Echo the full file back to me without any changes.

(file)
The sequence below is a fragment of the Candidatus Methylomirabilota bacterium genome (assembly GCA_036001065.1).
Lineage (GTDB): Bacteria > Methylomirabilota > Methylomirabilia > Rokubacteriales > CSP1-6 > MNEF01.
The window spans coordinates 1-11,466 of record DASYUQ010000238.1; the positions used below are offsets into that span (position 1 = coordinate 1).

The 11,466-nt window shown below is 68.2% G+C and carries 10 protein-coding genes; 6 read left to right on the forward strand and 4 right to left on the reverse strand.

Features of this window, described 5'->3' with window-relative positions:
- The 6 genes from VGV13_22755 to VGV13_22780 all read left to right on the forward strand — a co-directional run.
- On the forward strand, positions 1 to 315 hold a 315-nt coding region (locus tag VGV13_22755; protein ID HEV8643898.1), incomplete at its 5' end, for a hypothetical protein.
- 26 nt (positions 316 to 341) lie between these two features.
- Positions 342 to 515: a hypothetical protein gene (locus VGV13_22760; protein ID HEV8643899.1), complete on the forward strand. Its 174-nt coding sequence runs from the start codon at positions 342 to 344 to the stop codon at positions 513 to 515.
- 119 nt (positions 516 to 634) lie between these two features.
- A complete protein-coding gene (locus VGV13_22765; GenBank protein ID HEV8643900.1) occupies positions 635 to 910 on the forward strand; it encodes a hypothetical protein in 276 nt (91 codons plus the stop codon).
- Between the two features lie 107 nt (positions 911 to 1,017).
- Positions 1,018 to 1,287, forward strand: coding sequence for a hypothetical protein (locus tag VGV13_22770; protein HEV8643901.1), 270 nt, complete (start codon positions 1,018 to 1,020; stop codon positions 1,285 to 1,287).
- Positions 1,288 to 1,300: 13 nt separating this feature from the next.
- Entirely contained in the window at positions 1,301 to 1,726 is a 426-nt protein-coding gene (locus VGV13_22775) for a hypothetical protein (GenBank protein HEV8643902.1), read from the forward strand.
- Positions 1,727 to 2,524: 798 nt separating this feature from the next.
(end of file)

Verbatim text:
The sequence below is a fragment of the Candidatus Methylomirabilota bacterium genome (assembly GCA_036001065.1).
Lineage (GTDB): Bacteria > Methylomirabilota > Methylomirabilia > Rokubacteriales > CSP1-6 > MNEF01.
The window spans coordinates 1-11,466 of record DASYUQ010000238.1; the positions used below are offsets into that span (position 1 = coordinate 1).

The 11,466-nt window shown below is 68.2% G+C and carries 10 protein-coding genes; 6 read left to right on the forward strand and 4 right to left on the reverse strand.

Features of this window, described 5'->3' with window-relative positions:
- The 6 genes from VGV13_22755 to VGV13_22780 all read left to right on the forward strand — a co-directional run.
- On the forward strand, positions 1 to 315 hold a 315-nt coding region (locus tag VGV13_22755; protein ID HEV8643898.1), incomplete at its 5' end, for a hypothetical protein.
- 26 nt (positions 316 to 341) lie between these two features.
- Positions 342 to 515: a hypothetical protein gene (locus VGV13_22760; protein ID HEV8643899.1), complete on the forward strand. Its 174-nt coding sequence runs from the start codon at positions 342 to 344 to the stop codon at positions 513 to 515.
- 119 nt (positions 516 to 634) lie between these two features.
- A complete protein-coding gene (locus VGV13_22765; GenBank protein ID HEV8643900.1) occupies positions 635 to 910 on the forward strand; it encodes a hypothetical protein in 276 nt (91 codons plus the stop codon).
- Between the two features lie 107 nt (positions 911 to 1,017).
- Positions 1,018 to 1,287, forward strand: coding sequence for a hypothetical protein (locus tag VGV13_22770; protein HEV8643901.1), 270 nt, complete (start codon positions 1,018 to 1,020; stop codon positions 1,285 to 1,287).
- Positions 1,288 to 1,300: 13 nt separating this feature from the next.
- Entirely contained in the window at positions 1,301 to 1,726 is a 426-nt protein-coding gene (locus VGV13_22775) for a hypothetical protein (GenBank protein HEV8643902.1), read from the forward strand.
- Positions 1,727 to 2,524: 798 nt separating this feature from the next.